MSHA initiated the "100 Percent Plan" in October 2007 after being criticized for failing to complete the number of inspections required by law: four times a year at each underground mine, twice yearly at surface mines. Most deficiencies occurred in West Virginia.
The MSHA district that includes Utah had not been a problem area. District 9 inspectors completed 100 percent of their required checks in 2005 and 97.9 percent in 2006. The rate slipped to 78 percent in 2007, said agency spokeswoman Amy Louviere, largely because so much time was focused on rescue and recovery efforts at Utah's Crandall Canyon mine, where nine miners died in two implosions of the mine walls.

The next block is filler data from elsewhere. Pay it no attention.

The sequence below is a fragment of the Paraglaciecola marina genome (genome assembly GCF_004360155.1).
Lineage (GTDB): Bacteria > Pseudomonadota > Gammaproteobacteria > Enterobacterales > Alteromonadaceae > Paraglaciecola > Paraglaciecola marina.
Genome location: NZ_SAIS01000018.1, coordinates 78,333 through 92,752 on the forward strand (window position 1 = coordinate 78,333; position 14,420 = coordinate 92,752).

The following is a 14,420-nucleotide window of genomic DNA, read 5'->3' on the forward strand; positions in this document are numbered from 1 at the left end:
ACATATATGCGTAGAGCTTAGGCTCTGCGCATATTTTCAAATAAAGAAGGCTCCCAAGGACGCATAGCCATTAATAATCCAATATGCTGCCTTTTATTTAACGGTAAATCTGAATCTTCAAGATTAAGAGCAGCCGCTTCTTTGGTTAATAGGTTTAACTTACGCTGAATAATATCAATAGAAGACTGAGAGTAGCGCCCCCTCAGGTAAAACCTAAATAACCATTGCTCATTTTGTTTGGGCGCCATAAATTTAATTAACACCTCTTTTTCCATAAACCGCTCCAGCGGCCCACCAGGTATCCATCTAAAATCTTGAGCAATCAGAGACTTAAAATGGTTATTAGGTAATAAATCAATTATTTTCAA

MSHA Director Richard Stickler blamed the incomplete inspection record on personnel shortages.
To bridge the gap, MSHA inspectors were reassigned temporarily to districts in need of help; 190,000 hours of overtime were logged. Since July 2006, 360 new coal-mine inspectors were hired. Funding for 55 more inspectors of metal and nonmetal mines is in the current year's budget.
Inspectors wrote more than 172,000 citations and orders since the program was initiated, Stickler noted.